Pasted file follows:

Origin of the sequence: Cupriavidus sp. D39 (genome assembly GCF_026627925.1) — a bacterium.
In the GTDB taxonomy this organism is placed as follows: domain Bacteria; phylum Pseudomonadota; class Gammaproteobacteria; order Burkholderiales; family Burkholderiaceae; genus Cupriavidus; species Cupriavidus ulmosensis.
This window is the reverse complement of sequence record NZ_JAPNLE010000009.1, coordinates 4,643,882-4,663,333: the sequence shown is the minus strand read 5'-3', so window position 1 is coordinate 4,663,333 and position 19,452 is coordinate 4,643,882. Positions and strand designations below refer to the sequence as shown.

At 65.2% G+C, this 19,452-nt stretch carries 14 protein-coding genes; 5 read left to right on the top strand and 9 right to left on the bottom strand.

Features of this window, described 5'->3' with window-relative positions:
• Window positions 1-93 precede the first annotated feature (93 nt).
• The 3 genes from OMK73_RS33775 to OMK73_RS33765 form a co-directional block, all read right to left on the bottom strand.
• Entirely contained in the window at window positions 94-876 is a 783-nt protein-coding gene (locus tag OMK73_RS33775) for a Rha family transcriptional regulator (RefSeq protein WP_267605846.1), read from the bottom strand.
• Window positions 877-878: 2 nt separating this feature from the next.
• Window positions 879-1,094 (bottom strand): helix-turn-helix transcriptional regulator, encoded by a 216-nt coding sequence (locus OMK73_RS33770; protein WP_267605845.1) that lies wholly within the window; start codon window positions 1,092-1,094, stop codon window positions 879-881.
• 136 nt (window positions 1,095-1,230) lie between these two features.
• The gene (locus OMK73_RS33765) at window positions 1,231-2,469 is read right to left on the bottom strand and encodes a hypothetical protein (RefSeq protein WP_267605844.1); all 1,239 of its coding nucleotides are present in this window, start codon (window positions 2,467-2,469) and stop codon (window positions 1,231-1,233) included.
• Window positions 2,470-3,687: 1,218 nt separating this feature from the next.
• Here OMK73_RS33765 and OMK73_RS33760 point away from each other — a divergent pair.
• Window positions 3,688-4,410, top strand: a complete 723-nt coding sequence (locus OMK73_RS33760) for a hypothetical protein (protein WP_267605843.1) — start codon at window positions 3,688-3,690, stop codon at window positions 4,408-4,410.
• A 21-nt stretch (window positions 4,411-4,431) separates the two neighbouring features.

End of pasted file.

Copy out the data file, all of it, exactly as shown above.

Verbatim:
Origin of the sequence: Cupriavidus sp. D39 (genome assembly GCF_026627925.1) — a bacterium.
In the GTDB taxonomy this organism is placed as follows: domain Bacteria; phylum Pseudomonadota; class Gammaproteobacteria; order Burkholderiales; family Burkholderiaceae; genus Cupriavidus; species Cupriavidus ulmosensis.
This window is the reverse complement of sequence record NZ_JAPNLE010000009.1, coordinates 4,643,882-4,663,333: the sequence shown is the minus strand read 5'-3', so window position 1 is coordinate 4,663,333 and position 19,452 is coordinate 4,643,882. Positions and strand designations below refer to the sequence as shown.

At 65.2% G+C, this 19,452-nt stretch carries 14 protein-coding genes; 5 read left to right on the top strand and 9 right to left on the bottom strand.

Features of this window, described 5'->3' with window-relative positions:
• Window positions 1-93 precede the first annotated feature (93 nt).
• The 3 genes from OMK73_RS33775 to OMK73_RS33765 form a co-directional block, all read right to left on the bottom strand.
• Entirely contained in the window at window positions 94-876 is a 783-nt protein-coding gene (locus tag OMK73_RS33775) for a Rha family transcriptional regulator (RefSeq protein WP_267605846.1), read from the bottom strand.
• Window positions 877-878: 2 nt separating this feature from the next.
• Window positions 879-1,094 (bottom strand): helix-turn-helix transcriptional regulator, encoded by a 216-nt coding sequence (locus OMK73_RS33770; protein WP_267605845.1) that lies wholly within the window; start codon window positions 1,092-1,094, stop codon window positions 879-881.
• 136 nt (window positions 1,095-1,230) lie between these two features.
• The gene (locus OMK73_RS33765) at window positions 1,231-2,469 is read right to left on the bottom strand and encodes a hypothetical protein (RefSeq protein WP_267605844.1); all 1,239 of its coding nucleotides are present in this window, start codon (window positions 2,467-2,469) and stop codon (window positions 1,231-1,233) included.
• Window positions 2,470-3,687: 1,218 nt separating this feature from the next.
• Here OMK73_RS33765 and OMK73_RS33760 point away from each other — a divergent pair.
• Window positions 3,688-4,410, top strand: a complete 723-nt coding sequence (locus OMK73_RS33760) for a hypothetical protein (protein WP_267605843.1) — start codon at window positions 3,688-3,690, stop codon at window positions 4,408-4,410.
• A 21-nt stretch (window positions 4,411-4,431) separates the two neighbouring features.